On 12th August, 2022, a man stabbed the Booker Prize winning novelist Salman Rushdie as he was about to give a public lecture in some leafy small town in upstate New York. He fell to the stage in front of a stunned audience before being rushed to hospital where he received life-saving treatment for some very serious injuries. The moment had been a long time coming. Indeed, Rushdie had been living under the threat of assassination since The Satanic Verses, his fourth novel, was published to great critical acclaim back in 1989. Despite the dazzling reviews, the content of the novel was considered grossly offensive to many Shia Muslims and Ayatollah Khomeini, the Supreme Leader of Iran at the time, issued a fatwa calling for Rushdie’s assassination. A price of $6 million was placed on his head and, for many years, Rushdie was forced to move between safe houses with a security detail providing day-to-day protection. In 1991, a Japanese translator of the ‘Satanic Verses’ was found murdered at a university north of Tokyo.
I have to confess that I have not read the novel but it is clear that Rushdie’s words caused a very real sense of hurt to many devout people throughout the world. As a child, and I was only eleven years old when the Fatwa was issued, I wondered how it was that anyone would want to kill another human being on account of words contained within a work of fiction. The desire to offend is, of itself, unattractive whereas the impulse to cause physical harm (up to and including murder) is unforgivable. In any case, works of fiction should provide a safe context within which we can meaningfully explore those emotions that make us intrinsically human such as love, faith, loss, envy, kindness, misery and elation. Great works of fiction compel us to reflect upon our own lives. They challenge our way of thinking and help shape our moral or ethical landscape. What we reject as banal or cruel plays as vital a role as that which we wilfully embrace.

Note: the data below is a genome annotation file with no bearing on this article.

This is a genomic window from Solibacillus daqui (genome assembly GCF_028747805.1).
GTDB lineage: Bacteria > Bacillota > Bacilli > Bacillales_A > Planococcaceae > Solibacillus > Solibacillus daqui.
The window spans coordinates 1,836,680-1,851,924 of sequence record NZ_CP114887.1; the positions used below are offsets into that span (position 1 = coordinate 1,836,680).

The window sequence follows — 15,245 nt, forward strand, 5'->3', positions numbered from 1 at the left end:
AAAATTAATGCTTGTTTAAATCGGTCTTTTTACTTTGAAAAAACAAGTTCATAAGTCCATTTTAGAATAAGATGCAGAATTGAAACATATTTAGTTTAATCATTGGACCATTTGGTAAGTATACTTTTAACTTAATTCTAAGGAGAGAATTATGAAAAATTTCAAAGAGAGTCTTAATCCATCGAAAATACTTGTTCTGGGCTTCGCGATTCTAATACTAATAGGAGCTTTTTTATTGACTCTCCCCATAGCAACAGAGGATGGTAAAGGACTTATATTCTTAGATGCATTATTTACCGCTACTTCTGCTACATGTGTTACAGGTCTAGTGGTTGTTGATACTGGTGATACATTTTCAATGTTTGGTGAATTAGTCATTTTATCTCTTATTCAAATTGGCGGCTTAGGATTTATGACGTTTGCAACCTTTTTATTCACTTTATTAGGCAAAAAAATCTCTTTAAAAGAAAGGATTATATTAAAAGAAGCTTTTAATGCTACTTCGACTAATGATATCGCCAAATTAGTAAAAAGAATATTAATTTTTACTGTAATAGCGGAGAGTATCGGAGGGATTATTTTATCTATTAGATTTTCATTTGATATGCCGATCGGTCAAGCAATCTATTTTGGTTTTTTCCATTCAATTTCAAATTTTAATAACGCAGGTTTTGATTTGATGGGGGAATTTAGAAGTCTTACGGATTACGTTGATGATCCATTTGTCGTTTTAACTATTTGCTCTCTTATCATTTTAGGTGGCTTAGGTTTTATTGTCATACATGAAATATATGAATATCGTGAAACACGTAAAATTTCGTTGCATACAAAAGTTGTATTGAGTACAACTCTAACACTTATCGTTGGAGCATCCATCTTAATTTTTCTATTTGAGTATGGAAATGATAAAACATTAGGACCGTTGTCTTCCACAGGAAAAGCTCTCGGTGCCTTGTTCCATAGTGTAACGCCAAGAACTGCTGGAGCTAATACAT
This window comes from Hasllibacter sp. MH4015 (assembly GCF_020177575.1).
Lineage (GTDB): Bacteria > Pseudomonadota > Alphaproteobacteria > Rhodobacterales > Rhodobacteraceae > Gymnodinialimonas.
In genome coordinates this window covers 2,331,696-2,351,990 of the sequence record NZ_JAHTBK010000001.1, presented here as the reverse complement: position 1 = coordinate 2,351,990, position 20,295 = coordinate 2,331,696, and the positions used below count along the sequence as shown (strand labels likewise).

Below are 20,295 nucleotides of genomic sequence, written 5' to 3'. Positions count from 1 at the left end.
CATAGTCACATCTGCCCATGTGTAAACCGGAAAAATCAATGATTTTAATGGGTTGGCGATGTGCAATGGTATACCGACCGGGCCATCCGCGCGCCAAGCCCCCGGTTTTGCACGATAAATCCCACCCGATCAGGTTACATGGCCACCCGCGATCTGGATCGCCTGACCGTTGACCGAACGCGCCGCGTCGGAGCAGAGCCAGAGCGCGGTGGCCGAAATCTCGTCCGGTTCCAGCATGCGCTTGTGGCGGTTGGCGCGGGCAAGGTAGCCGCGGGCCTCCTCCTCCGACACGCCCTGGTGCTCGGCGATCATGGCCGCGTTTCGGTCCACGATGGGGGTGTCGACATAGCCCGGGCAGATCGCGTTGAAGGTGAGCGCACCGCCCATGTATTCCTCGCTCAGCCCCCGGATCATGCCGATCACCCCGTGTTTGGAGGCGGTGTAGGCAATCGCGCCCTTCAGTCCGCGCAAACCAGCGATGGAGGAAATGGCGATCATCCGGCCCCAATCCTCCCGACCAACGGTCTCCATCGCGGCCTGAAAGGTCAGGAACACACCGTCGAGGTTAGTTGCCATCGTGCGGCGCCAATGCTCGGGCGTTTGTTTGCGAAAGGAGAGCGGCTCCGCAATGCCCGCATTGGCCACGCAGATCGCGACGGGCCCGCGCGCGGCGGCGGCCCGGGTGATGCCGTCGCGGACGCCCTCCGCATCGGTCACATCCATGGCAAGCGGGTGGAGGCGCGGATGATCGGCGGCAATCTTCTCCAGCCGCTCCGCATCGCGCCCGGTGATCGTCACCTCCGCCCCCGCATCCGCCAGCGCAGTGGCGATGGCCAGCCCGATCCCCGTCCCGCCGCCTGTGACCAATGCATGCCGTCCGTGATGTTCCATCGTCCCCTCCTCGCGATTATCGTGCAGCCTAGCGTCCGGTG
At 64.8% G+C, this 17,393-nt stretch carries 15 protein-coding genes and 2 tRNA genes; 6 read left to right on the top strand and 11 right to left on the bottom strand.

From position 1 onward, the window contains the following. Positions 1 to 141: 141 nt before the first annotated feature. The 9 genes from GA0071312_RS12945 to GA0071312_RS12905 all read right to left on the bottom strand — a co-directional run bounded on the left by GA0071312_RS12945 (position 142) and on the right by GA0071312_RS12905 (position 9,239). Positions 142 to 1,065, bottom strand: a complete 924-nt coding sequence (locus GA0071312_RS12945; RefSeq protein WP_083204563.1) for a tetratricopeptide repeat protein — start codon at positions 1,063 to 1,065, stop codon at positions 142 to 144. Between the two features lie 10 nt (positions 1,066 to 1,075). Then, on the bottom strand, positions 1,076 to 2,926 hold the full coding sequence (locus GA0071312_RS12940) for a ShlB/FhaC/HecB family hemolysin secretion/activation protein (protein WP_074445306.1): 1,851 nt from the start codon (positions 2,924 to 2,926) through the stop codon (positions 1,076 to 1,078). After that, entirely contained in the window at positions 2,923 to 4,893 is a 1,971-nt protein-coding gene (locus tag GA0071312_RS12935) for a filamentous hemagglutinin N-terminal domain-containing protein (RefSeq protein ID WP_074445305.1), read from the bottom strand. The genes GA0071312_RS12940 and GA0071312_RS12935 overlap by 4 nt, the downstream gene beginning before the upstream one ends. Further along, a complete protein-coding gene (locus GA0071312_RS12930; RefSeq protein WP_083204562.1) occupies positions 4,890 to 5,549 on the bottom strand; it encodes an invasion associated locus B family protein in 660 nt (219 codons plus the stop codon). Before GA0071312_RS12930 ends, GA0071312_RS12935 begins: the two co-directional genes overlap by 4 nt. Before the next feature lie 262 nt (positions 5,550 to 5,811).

The author Roald Dahl was not always a very pleasant person. His shameless antisemitism was an unforgivably repellant aspect of his personality. He could be capricious and cruel but there is no doubting that he was a genius storyteller. A wartime fighter ace, his books have sold more than 300 million copies. Works such as James and the Giant Peach, Matilda, The Witches, Fantastic Mr Fox, The BFG, George’s Marvellous Medicine and Danny, the Champion are classics that continue to entertain children. His books have delighted generations of young readers because he always tells his stories from the point of view of a child.